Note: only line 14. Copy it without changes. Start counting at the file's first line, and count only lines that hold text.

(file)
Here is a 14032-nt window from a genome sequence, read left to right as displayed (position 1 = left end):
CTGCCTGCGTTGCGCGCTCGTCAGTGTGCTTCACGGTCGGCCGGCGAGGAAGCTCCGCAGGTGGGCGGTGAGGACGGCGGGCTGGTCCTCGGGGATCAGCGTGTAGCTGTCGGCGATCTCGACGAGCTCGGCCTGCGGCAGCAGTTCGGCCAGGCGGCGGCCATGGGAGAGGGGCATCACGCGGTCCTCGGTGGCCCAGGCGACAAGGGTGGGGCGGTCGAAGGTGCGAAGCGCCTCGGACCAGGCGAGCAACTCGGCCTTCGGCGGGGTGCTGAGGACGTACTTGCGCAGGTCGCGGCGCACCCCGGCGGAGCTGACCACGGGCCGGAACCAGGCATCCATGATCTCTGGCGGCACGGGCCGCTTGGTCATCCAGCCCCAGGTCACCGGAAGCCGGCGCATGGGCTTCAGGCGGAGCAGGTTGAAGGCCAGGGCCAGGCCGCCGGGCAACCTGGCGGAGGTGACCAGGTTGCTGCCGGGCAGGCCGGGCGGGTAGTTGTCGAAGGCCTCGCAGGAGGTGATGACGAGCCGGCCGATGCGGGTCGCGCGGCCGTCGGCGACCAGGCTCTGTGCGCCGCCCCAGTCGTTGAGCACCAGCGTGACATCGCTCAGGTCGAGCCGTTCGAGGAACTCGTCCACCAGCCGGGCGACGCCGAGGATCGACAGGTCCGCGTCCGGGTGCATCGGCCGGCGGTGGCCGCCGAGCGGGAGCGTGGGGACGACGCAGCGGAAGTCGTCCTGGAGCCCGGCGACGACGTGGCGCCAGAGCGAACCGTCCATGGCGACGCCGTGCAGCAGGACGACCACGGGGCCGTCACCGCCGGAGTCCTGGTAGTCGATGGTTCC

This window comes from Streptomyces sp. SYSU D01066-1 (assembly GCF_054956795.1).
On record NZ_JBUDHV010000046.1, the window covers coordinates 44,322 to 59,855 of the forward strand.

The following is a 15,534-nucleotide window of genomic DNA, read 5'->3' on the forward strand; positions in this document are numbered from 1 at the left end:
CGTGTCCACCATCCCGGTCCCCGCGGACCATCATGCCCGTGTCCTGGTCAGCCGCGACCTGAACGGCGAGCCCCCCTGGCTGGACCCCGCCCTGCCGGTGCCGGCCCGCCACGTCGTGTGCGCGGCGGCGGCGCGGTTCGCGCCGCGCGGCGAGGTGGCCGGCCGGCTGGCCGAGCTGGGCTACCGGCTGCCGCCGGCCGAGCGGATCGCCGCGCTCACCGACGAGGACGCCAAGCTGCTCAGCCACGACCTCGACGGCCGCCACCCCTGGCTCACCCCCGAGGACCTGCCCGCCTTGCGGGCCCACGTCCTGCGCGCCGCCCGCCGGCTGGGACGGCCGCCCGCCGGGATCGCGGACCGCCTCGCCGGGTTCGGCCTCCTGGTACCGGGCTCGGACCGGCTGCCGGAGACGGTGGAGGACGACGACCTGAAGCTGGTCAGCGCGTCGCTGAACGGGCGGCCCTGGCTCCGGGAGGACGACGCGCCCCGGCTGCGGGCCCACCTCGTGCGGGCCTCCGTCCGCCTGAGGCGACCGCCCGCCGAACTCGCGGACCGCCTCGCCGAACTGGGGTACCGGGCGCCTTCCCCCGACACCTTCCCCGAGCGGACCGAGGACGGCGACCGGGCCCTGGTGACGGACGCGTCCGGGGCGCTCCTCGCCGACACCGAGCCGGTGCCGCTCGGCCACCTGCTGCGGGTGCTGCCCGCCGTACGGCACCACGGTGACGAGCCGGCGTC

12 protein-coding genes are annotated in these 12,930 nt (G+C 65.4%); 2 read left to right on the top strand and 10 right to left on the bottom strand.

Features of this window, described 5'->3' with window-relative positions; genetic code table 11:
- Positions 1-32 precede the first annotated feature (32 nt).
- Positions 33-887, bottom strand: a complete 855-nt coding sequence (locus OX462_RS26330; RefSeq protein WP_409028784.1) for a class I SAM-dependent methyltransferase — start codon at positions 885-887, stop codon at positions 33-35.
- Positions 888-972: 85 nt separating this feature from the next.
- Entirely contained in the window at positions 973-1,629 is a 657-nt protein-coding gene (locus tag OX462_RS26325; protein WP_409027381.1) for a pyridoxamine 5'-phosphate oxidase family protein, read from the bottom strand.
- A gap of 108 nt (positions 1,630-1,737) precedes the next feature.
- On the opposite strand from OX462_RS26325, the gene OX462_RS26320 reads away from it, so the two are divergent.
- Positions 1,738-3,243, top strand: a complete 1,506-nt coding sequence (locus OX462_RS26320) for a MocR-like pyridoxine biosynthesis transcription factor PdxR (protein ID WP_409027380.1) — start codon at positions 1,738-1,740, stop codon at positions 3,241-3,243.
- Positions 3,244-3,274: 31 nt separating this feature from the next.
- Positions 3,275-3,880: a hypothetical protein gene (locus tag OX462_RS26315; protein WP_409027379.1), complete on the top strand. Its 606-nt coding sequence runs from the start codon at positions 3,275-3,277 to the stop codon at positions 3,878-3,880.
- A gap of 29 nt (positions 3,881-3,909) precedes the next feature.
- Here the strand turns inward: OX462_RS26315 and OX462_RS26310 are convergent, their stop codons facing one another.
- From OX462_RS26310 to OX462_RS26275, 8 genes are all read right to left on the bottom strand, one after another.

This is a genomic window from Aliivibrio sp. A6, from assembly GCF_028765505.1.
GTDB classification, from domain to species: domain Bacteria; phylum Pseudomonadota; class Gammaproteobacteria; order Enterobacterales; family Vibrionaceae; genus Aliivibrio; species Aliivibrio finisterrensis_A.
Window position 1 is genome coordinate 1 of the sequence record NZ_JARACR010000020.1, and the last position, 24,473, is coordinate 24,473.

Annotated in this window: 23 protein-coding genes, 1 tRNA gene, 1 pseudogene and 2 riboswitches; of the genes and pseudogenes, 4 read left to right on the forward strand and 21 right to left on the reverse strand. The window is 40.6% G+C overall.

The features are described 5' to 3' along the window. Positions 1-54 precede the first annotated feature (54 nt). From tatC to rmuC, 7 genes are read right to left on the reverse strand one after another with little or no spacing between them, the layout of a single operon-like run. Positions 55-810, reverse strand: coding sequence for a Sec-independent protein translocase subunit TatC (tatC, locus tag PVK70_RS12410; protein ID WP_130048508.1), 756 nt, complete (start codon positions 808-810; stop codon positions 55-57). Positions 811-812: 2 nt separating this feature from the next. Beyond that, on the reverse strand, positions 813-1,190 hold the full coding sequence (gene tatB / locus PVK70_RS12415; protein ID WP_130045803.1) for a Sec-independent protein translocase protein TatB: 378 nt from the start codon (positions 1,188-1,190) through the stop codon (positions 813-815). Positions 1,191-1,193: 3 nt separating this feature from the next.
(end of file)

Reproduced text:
- On the opposite strand from OX462_RS26325, the gene OX462_RS26320 reads away from it, so the two are divergent.